The Fourth Wife

To look at Uncle Enzo you’d be hard pressed to believe that this short mild-mannered fellow who liked to make pasta sauce in the middle of the night dressed only in his underwear had already killed three wives. That’s what some family members believed.

Kith and kin were sympathetic enough at the first wife’s demise, fittingly surprised and shocked with the passing of the second. But they grew suspicious and gossipy after the third so obligingly croaked, leaving Enzo the sole beneficiary of her estate: a run-down house by the lake and a secret recipe for shredded sweetbreads. The police, for their part, were convinced that Aunts Carmella and Philomena had shuffled off in ways that allayed suspicion.

​Carmella, Number 1, had slipped in the bathtub and smashed her skull – the coroner reported no water in her lungs and noted that the skull was correctly crushed according to the physical laws of gravity regarding immovable objects like the hot and cold faucets; observing also that the science of forensics offered indubitable proof that the skull and faucets were a perfect match.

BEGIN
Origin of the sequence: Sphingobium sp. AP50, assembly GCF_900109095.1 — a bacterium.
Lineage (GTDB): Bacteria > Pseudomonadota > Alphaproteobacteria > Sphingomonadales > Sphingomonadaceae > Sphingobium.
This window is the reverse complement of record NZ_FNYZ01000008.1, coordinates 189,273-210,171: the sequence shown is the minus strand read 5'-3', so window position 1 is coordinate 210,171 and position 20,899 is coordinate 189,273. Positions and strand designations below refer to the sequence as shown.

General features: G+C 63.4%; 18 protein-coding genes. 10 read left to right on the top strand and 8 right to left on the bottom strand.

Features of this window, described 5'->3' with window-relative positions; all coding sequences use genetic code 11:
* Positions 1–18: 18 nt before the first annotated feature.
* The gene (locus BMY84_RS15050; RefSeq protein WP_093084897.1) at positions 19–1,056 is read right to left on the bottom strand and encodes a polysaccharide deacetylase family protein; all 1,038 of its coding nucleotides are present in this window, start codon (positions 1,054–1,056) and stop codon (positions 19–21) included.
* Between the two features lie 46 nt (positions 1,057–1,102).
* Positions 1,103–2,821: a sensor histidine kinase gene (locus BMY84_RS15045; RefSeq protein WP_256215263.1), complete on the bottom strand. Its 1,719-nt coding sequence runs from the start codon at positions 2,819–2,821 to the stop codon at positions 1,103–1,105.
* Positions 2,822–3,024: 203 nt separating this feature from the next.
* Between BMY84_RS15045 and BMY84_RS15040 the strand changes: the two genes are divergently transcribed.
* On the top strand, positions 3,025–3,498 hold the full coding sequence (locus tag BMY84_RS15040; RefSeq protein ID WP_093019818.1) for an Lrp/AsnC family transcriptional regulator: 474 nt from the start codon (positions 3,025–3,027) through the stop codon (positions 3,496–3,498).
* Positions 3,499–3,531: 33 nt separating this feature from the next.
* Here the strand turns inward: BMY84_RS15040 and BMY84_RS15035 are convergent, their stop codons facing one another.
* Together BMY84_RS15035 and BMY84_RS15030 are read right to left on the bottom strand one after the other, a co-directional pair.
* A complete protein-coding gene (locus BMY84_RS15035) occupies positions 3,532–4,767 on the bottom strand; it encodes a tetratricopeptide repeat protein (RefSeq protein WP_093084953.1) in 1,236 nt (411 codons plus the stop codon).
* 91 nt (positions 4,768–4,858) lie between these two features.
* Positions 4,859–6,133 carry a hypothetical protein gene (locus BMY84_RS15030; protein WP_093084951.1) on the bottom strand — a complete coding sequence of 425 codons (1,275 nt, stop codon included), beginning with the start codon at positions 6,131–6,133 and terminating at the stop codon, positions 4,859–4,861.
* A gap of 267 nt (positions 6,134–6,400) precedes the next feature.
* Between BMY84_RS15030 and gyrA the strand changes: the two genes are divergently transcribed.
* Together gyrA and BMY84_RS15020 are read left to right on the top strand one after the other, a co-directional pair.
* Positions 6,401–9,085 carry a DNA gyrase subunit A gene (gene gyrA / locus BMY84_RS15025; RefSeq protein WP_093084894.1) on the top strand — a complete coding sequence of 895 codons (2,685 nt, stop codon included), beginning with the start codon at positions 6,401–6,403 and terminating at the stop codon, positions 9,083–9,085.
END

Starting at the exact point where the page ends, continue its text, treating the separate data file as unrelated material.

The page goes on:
She had been his wife for a mere 67 days.

As for Philomena, she was run over by a grocery truck driven by an illegal alien from Korea who spoke no English and whined hysterically at the thought that his cargo of tofu, bean curd and bok choi would spoil, bringing disgrace upon him, along with the wrath of Wong Fu, his esteemed employer.

She left Enzo a bereaved widower after only 105 days, thirteen hours.

Number 3, even by the reckoning of the police, was an unusual case. Sadie perished at the circus when Flying Buster Snood miscalculated his trajectory and came aground, cannonball and all, squarely atop of her.